A rocket slammed into Baghdad's City Hall and another hit a downtown park Tuesday as more frightened civilians fled a Shiite Muslim militia stronghold where U.S.-led forces and gunmen are locked in street battles.
The American push in the Iraqi capital's Sadr City district is aimed at weakening the militia's grip in a key corner of Baghdad and disrupting rocket and mortar strikes on the U.S.-protected Green Zone.
But fresh salvos of rockets fired by militants arced over the capital, wounding at least 16 people and drawing U.S. retaliation that escalated civilian panic and sent many fleeing to safer areas.
One rocket, apparently aimed at the Green Zone, blasted the nearby City Hall. Three rockets hit parts of central Baghdad, including a playground in a park. An Iraqi police station was damaged by a rocket that failed to detonate, the U.S. military said.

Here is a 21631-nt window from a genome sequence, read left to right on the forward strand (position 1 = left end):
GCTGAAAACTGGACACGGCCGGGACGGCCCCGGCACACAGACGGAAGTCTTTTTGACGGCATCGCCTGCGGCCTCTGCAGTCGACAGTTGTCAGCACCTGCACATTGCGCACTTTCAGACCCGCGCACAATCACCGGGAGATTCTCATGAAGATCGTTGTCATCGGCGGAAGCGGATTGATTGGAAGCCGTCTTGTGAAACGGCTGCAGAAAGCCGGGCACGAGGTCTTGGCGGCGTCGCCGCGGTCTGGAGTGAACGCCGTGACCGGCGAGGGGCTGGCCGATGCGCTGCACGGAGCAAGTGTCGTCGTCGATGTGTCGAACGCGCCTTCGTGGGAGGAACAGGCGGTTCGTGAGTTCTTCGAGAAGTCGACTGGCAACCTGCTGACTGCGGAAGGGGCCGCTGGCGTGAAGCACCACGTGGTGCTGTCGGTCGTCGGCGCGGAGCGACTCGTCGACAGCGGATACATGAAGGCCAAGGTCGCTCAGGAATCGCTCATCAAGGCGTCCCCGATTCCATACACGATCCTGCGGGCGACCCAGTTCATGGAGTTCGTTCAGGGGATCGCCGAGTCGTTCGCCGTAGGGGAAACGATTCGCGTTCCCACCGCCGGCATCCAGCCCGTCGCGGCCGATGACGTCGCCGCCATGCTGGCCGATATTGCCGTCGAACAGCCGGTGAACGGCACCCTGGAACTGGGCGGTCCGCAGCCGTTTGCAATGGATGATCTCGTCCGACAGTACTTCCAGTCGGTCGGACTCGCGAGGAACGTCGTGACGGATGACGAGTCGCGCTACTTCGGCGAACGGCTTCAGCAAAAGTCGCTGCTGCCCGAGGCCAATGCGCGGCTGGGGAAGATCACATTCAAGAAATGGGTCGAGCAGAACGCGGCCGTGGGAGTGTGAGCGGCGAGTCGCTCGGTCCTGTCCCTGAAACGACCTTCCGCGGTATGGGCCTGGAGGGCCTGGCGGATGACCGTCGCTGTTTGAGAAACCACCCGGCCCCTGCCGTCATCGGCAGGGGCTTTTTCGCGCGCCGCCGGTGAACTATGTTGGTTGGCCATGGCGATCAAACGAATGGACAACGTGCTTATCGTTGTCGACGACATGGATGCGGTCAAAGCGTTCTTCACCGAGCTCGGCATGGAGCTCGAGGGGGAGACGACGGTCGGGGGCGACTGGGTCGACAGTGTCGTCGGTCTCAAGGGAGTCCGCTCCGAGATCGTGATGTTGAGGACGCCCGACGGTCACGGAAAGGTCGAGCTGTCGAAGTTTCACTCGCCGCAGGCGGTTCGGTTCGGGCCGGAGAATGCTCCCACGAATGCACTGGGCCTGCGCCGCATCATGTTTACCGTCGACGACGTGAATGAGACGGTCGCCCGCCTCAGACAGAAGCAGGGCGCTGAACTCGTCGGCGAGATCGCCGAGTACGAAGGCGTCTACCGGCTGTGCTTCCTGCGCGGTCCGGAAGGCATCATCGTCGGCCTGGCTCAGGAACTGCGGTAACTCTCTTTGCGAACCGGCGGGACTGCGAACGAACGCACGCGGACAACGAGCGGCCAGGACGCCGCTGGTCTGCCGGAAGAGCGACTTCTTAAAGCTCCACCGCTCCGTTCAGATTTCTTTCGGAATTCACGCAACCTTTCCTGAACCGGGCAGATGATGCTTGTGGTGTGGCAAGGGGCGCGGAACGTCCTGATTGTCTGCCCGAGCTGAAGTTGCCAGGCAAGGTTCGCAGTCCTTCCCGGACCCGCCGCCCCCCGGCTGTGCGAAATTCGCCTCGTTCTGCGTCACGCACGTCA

An attack aircraft fired two Hellfire missiles and killed three militants who were planting a roadside bomb in the Shiite neighborhood of New Baghdad, the military added.
At least four civilians were killed in the clashes, hospital officials said.
The latest battles came as the Pentagon announced plans to cut U.S. troop strength by about 3,500 as part of its goal of withdrawing most of the forces sent into Baghdad and surrounding areas last year in a U.S. military buildup.
The departing soldiers, with the 3rd Heavy Brigade Combat Team, will redeploy to Ft. Benning, Ga., the military said.
In the northern city of Mosul, a U.S. soldier was killed when Sunni insurgents attacked a patrol, the military said.
A total of 4,072 American military personnel have died since the Iraq war began in March 2003, according to icasualties.org.